Nope, it's not Photoshop. That really is a fake Eiffel Tower and a fake Champ de Mars alongside Parisian-style townhouses on the outskirts of Shanghai.
Aly Song | Reuters
More specifically, it's the gated community of Tianducheng, built in 2007 by developers Zhejiang Guangsha, Ltd. Strangely, there is very little information available about the counterfeit Paris and despite being a relatively new community, it's quickly becoming a ghost town in China's property bubble.
Tianducheng's population is around just 2,000, but the town can accommodate 100,000 people. The Parisian-style wrought iron balconies are currently occupied by migrant laborers working on their own community's construction. The construction of these towns promote's China’s GDP growth, which is a huge priority for the Chinese government.
Mostly, the town is used for young newlyweds to stage their wedding in Paris, using Tianducheng's fake Paris in the background.
There's also a replica for Hallstatt, Austria. This is the original Austrian version:
And this is the Chinese version:
The Hallstatt replica was built in the province of Guangdong in 2012. The project, costing more than $940 million, was the work of Minmetals Land Inc., a Chinese mining tycoon. Similar to the Paris endeavor, visitors can explore the replica’s streets and see the architecture of the original Hallstatt. Seeing that the original Hallstatt gets over 80,000 visitors each year, developers are hoping to sell their Hallstatt to wealthy Chinese people with a flair for traditional European style. (A little tourism couldn't hurt either.)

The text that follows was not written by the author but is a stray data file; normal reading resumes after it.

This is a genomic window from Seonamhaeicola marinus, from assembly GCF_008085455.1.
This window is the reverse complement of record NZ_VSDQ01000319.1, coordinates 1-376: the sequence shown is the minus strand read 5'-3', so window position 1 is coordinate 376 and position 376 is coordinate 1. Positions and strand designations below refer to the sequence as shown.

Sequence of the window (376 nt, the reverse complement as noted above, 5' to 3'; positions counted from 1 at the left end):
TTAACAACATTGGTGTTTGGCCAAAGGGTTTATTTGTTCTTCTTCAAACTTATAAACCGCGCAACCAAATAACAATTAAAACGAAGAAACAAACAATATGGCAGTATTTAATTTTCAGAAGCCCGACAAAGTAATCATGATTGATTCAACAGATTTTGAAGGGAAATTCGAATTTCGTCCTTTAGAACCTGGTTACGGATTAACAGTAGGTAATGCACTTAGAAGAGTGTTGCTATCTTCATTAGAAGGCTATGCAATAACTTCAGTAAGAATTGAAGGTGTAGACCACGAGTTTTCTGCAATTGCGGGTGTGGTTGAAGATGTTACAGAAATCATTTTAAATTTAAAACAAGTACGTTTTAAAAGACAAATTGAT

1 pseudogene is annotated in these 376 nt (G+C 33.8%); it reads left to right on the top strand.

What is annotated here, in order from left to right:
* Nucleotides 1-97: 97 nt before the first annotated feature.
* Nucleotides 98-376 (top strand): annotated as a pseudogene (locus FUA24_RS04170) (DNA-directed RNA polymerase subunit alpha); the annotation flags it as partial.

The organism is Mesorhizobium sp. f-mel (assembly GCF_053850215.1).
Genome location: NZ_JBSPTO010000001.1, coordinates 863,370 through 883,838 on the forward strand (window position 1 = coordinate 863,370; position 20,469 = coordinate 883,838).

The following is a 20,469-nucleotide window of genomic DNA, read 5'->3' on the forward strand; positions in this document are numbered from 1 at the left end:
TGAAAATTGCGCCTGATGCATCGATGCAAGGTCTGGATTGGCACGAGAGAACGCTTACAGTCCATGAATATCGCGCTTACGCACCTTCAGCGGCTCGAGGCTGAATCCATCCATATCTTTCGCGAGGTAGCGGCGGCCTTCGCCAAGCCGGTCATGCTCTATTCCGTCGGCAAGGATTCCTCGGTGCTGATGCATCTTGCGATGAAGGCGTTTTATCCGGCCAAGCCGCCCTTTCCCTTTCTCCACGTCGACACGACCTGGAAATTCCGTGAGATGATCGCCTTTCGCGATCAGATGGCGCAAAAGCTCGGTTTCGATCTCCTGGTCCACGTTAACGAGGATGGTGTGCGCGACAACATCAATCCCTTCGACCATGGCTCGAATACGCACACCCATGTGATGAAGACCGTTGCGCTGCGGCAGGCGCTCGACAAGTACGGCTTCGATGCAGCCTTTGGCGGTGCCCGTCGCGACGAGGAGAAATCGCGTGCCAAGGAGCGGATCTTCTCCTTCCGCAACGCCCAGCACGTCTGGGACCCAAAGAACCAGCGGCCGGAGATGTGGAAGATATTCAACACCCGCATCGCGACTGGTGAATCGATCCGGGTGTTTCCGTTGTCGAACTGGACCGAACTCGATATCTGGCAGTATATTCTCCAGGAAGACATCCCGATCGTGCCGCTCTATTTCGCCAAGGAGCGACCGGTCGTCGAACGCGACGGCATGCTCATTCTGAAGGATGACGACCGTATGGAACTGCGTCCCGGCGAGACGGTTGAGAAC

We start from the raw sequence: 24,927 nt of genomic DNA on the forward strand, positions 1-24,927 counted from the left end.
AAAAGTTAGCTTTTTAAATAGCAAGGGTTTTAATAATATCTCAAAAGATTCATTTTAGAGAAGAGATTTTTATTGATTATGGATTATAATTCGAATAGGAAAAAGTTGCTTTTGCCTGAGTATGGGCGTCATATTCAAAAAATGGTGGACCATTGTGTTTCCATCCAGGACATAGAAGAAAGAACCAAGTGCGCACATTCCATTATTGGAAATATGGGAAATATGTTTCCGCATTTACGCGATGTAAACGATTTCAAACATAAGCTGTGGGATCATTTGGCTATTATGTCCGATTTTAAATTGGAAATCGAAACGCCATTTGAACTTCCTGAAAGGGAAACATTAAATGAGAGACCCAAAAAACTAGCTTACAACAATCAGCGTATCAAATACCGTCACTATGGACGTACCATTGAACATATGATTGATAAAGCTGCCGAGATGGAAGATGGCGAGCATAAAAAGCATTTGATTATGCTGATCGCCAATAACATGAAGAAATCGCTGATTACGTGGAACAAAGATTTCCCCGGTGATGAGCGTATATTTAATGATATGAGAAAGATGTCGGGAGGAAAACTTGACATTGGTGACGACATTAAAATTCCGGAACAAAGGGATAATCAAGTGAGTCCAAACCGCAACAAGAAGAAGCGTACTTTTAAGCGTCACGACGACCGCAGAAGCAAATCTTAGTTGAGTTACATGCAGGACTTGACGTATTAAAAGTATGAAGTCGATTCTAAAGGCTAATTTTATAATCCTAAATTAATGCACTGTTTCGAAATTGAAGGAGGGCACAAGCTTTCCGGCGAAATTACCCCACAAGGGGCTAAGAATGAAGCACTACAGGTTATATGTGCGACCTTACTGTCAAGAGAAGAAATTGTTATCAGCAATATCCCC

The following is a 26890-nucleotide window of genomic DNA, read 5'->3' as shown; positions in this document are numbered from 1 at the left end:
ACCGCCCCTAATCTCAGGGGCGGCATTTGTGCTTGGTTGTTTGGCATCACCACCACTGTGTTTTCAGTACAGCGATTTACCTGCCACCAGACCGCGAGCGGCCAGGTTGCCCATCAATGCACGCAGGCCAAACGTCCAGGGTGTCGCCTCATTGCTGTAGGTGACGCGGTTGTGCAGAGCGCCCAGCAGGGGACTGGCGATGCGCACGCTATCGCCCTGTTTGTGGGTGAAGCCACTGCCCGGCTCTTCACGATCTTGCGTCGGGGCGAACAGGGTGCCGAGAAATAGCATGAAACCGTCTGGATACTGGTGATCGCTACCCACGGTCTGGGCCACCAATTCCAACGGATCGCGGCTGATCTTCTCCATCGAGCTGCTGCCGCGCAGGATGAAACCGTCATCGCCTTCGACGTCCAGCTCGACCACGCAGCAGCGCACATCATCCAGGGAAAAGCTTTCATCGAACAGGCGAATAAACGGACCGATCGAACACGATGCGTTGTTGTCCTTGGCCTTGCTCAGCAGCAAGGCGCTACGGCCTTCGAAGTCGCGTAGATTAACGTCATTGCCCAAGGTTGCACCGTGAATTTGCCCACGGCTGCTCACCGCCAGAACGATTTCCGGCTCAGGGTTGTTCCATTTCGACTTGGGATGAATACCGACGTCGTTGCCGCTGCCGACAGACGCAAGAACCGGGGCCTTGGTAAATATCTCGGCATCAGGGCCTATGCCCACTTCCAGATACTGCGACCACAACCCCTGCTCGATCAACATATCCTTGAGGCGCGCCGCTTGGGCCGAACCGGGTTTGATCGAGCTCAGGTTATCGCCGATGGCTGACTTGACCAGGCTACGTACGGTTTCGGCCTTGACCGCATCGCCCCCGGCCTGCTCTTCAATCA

The developers didn't let anybody in the real Hallstatt know about the building. The Austrian city found out about the replica only when one of the project builders mentioned it while staying at Hallstatt hotel. “They should have asked the owners of the hotel and the other buildings if we agree with the idea to rebuild Hallstatt in China, and they did not,” says hotel owner Monika Wenger.
Little London in China
Just an hour away from China's mini-Paris, there's a Little London as well. Thames Town opened in 2006 and, surrounded by a gated community, the town's center looks like a historical theme park. The town is complete with cobbled streets, Tudor homes, red telephone boxes, a Gothic church and a fake River Thames.
Thames Town was more popular at first but now is all but deserted. The super wealthy who do own homes here keep it as a second, third or fourth home, but never as a primary residence. And, as you might imagine, it's also popular for wedding photography.
Here's a fascinating video on China's clone cities:
Credit: Messy Nessy Chic